And then the phone rang

Here I am this evening. I’m not feeling terribly well with the world. My situation could be better, and while there are many reasons, the biggest one at the moment is my mother is in the hospital. It’s not life-threatening at this time, and I’m not telling you this for sympathy or comment, but rather to give you an idea of my current mindset.

The phone rang, and I did not recognize the number. I decided to pick it up anyway. It was a call from the Liberal Party. The woman making the call wanted to know if Ontario Liberal Premier Kathleen Wynne, along with the local candidate Joyce Morocco, can depend on my support.

My mind immediately flashed to the Do Not Call list and how political campaigns are exempt from not calling. After that, I was speechless because the last thing I’m thinking about now is the by-election.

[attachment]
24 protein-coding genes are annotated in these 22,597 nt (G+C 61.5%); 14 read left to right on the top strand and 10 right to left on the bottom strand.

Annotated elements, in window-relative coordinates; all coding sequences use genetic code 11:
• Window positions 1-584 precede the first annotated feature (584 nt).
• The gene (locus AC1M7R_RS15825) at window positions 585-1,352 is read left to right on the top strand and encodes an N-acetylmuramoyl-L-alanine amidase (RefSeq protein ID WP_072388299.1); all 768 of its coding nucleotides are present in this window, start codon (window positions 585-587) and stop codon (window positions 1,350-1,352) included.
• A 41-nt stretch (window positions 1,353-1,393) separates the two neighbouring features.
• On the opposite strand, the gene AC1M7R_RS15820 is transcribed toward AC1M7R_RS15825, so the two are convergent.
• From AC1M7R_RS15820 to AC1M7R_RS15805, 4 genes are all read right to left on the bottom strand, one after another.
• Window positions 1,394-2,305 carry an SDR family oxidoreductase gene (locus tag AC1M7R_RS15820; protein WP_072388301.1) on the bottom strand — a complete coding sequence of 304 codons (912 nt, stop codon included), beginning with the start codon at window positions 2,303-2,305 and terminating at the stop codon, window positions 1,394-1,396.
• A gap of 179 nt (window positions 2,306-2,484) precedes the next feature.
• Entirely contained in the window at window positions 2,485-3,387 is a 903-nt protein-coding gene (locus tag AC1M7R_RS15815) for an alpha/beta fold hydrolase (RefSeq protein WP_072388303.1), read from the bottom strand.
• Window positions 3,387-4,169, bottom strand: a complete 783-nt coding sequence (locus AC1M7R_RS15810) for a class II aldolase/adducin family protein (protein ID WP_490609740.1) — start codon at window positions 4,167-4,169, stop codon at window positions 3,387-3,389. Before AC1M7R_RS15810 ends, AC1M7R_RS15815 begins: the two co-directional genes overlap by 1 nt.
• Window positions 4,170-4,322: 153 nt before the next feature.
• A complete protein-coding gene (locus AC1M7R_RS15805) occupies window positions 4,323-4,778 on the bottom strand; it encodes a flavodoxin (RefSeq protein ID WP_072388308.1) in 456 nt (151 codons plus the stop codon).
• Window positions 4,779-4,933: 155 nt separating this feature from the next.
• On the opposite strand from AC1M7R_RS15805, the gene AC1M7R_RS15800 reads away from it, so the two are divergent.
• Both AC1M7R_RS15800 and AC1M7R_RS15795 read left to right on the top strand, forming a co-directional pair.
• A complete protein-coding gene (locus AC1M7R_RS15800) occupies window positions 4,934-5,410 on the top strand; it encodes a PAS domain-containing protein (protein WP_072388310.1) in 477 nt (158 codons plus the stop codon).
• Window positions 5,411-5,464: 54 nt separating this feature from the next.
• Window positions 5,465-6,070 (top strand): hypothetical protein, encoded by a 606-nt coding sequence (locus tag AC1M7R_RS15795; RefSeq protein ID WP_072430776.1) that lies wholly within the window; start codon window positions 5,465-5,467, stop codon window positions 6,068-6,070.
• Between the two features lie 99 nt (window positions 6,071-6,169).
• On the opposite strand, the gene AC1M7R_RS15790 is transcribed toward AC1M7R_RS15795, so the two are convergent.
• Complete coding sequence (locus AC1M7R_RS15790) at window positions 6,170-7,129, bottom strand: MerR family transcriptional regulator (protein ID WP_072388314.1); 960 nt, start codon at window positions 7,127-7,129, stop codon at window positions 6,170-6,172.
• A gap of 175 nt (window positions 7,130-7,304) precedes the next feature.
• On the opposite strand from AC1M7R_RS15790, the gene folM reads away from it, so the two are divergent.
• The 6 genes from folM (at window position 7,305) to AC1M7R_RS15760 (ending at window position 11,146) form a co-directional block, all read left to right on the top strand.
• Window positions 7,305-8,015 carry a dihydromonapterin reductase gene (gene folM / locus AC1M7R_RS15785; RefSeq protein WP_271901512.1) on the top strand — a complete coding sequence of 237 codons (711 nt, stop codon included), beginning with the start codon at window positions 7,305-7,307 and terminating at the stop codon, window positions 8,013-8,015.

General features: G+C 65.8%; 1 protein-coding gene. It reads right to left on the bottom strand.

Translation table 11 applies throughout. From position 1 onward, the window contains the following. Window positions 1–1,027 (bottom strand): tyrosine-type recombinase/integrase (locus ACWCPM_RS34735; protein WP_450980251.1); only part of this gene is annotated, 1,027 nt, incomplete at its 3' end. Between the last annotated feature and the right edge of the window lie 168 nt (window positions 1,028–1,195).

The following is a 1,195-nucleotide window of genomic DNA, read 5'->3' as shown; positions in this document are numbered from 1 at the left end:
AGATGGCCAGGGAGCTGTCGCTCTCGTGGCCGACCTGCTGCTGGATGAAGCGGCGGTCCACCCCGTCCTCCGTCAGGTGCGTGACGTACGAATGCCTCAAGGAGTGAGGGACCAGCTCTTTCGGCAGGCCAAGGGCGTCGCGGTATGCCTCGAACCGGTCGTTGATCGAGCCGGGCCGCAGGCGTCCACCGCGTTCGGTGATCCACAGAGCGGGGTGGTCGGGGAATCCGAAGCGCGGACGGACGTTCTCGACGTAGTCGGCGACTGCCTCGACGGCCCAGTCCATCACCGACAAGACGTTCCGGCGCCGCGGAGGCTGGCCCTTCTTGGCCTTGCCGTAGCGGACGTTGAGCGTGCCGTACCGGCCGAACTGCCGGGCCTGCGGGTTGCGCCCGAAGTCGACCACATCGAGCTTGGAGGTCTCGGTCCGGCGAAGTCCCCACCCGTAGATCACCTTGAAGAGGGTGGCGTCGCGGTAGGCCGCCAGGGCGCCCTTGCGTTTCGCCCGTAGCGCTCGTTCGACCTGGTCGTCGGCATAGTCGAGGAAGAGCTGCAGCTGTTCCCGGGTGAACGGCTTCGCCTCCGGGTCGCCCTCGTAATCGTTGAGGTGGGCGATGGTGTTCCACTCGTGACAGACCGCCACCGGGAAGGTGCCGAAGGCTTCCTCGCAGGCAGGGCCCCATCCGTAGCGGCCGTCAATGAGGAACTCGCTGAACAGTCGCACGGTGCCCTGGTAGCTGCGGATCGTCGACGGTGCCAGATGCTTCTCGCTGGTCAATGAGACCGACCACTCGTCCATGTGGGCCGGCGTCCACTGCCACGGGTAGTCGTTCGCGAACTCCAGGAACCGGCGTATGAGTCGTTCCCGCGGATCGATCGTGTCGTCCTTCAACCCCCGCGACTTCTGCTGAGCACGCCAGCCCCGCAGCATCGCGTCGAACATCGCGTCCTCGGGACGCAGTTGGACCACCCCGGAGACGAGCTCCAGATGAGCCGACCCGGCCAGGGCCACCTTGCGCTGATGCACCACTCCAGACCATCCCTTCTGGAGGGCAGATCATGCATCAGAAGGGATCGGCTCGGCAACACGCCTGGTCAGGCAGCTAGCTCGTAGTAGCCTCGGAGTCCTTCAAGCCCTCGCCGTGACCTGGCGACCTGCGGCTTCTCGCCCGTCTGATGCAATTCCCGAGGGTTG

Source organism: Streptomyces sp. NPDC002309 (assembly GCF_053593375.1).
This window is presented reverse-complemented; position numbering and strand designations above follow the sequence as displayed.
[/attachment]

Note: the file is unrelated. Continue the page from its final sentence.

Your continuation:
I finally managed to put some words together and said, “I haven’t given much thought to my vote, but your call has made my support less likely.” I wanted them to know that despite their being legally entitled to call me, their decision to call still involves consequences.

To my surprise, the woman said, “Well, you’ll be getting lots of calls from lots of candidates, but thank you for your time.”

My translation of her statement is, “We’re allowed to call, and others call as well, so don’t blame us! Not our fault!”

Ms. Morocco’s representative tried to pull the move for which politicians are infamous … evading responsibility. Tried and failed, that is. My Mom’s situation is not her fault, but Ms. Morocco’s decision to place cold calls to the members of the riding was certainly her decision, so I will absolutely not allow her to evade responsibility for it.

You’ve left a terrible first impression, Ms. Morocco.

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